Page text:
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The Faustian bargain : the art world in Nazi Germany

Verfasser/in: Jonathan Petropoulos
Verlag: New York, N.Y. : Oxford University Press, 2000.
Ausgabe/Format   Buch : Biografie : EnglischAlle Ausgaben und Formate anzeigen
Datenbank:WorldCat
Zusammenfassung:
Nazi art looting has been the subject of enormous international attention in recent years, and the topic of two history bestsellers, Hector Feliciano's The Lost Museum and Lynn Nicholas's The Rape of Europa. But such books leave us wondering: What made thoughtful, educated, artistic men and women decide to put their talents in the service of a brutal and inhuman regime? This question is the starting point for The  Weiterlesen…
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Gattung/Form: Biography
Biographies
Medientyp: Biografie
Dokumenttyp: Buch
Alle Autoren: Jonathan Petropoulos
ISBN: 0195129644 9780195129649
OCLC-Nummer: 41531808
Beschreibung: xvii, 395 p. : ill. ; 25 cm.
Inhalt: Art museum directors --
Art dealers --
Art journalists --
Art historians --
Artists.
Verfasserangabe: Jonathan Petropoulos.
Weitere Informationen:

Abstract:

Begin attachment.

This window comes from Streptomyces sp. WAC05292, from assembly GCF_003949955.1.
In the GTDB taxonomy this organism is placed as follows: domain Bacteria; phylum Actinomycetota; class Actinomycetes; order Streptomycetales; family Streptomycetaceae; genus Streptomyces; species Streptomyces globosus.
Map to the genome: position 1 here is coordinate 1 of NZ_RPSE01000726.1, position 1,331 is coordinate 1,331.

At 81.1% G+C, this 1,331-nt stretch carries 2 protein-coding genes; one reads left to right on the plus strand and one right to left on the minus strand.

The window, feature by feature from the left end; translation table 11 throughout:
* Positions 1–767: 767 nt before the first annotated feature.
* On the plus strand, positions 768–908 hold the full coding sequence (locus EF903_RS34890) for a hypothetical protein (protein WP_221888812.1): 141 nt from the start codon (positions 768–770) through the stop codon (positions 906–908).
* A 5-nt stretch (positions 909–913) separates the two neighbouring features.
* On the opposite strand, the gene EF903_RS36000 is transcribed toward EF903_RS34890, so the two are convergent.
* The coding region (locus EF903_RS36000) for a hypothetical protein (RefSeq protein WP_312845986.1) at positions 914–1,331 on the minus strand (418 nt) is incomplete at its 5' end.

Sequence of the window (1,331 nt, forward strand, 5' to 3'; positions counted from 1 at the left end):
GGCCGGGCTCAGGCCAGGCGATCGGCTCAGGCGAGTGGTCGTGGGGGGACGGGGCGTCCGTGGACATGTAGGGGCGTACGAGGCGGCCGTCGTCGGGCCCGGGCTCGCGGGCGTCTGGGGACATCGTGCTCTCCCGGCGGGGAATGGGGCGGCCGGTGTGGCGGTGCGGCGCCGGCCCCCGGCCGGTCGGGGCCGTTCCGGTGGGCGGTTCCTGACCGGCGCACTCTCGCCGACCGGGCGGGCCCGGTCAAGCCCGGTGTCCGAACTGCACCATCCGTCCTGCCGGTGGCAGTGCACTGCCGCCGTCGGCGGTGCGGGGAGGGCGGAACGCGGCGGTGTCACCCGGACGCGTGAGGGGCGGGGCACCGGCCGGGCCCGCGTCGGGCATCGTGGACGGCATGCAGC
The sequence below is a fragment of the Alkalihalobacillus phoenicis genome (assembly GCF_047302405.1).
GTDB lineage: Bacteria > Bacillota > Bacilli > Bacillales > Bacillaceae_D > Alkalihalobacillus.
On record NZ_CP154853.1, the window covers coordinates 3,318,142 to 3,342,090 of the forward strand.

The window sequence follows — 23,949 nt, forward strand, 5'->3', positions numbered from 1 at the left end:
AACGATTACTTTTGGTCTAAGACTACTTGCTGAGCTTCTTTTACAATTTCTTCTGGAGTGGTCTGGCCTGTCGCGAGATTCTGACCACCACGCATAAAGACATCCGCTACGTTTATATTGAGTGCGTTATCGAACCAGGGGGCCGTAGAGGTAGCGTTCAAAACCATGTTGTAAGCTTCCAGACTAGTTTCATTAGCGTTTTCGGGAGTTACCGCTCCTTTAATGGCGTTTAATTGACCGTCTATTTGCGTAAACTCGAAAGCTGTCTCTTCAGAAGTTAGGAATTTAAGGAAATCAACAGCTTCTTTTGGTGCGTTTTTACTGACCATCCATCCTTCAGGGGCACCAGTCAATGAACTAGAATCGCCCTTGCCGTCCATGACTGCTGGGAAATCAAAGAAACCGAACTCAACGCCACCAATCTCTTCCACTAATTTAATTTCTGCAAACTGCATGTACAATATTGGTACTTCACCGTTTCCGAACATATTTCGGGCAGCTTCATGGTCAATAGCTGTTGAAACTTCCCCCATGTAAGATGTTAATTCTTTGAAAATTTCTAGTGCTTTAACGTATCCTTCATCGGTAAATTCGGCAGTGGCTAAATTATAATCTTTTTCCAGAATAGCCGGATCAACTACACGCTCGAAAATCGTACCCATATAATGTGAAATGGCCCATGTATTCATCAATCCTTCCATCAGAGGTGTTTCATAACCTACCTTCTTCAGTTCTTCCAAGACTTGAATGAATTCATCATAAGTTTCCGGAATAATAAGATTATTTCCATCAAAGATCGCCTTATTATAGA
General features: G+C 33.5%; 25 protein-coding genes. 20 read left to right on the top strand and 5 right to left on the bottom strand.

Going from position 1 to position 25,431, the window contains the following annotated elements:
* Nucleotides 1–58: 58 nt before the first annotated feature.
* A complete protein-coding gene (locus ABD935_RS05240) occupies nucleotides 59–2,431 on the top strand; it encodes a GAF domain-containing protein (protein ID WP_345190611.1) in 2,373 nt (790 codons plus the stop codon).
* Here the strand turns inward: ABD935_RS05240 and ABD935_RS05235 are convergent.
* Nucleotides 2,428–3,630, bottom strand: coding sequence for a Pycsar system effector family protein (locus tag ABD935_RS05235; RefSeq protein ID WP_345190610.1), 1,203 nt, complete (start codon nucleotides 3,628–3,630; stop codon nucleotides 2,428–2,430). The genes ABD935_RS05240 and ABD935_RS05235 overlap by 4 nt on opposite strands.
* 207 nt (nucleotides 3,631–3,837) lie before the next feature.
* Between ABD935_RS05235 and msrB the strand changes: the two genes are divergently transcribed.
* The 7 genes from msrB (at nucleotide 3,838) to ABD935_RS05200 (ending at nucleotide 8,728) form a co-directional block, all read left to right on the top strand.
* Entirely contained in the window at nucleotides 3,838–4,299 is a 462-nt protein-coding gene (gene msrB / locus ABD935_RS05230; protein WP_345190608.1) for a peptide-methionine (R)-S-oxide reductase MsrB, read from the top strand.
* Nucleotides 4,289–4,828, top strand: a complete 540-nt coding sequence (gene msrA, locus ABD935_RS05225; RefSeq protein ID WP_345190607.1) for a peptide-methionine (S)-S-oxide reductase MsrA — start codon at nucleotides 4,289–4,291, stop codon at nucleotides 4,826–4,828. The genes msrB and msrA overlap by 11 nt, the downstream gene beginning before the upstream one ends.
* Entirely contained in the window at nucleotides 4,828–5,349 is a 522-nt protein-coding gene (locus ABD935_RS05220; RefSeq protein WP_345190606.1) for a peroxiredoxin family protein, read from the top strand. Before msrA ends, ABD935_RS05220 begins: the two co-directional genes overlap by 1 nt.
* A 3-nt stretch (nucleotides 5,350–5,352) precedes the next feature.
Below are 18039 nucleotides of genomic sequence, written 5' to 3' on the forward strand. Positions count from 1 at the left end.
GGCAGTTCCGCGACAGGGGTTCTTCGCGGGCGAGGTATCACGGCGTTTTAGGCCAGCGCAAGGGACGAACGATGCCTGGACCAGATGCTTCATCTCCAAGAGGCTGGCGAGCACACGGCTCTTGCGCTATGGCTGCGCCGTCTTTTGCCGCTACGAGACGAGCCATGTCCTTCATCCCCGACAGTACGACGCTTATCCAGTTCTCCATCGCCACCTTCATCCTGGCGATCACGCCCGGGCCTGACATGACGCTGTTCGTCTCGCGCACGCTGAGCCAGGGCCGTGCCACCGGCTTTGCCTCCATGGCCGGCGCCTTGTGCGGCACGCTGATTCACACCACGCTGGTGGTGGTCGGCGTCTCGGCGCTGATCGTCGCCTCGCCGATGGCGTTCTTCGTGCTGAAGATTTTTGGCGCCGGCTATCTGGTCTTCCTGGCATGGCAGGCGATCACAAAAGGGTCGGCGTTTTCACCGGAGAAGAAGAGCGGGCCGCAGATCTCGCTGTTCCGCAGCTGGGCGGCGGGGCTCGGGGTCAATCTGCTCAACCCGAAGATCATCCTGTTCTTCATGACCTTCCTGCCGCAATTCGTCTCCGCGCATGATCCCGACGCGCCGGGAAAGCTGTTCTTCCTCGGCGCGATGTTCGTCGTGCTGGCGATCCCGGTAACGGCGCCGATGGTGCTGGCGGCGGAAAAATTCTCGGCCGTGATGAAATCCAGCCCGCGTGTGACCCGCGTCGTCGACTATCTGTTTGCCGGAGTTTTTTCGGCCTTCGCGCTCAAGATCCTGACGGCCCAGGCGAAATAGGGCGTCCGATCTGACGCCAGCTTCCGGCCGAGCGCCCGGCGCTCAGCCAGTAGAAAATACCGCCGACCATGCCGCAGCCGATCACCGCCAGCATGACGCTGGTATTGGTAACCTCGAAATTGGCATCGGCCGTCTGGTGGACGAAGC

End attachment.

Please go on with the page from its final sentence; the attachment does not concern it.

Nazi art looting has been the subject of enormous international attention in recent years, and the topic of two history bestsellers, Hector Feliciano's The Lost Museum and Lynn Nicholas's The Rape of Europa. But such books leave us wondering: What made thoughtful, educated, artistic men and women decide to put their talents in the service of a brutal and inhuman regime? This question is the starting point for The Faustian Bargain, Jonathan Petropoulos's study of the key figures in the art world of Nazi Germany. Petropoulos follows the careers of these prominent individuals who like Faust, that German archetype, chose to pursue artistic ends through collaboration with diabolical forces. Readers meet Ernst Buchner, the distinguished museum director and expert on Old Master paintings who "repatriated" the Van Eyck brothers' Ghent altarpiece to Germany, and Karl Haberstock, an art dealer who filled German museums with works bought virtually at gunpoint from Jewish collectors. Robert Scholz, the leading art critic in the Third Reich, who became an officer in the chief art looting unit in France and Kajetan Muhlmann-and a leading art historian-was probably the single most prolific art plunderer in the war (and arguably in history). Finally, there is Arno Breker, a gifted artist who exchanged his modernist style for monumental realism and became Hitler's favorite sculptor. If it is striking that these educated men became part of the Nazi machine, it is more remarkable that most of them rehabilitated their careers and lived comfortably after the war. Petropoulos has discovered a network of these rehabilitated experts that flourished in the postwar period, and he argues that this is a key to the tens of thousands of looted artworks that are still "missing" today. Based on previously unreleased information and recently declassified documents, The Faustian Bargain is a gripping read about the art world during this period, and a fascinating examination of the intense relationship between culture and politics in the Third Reich.

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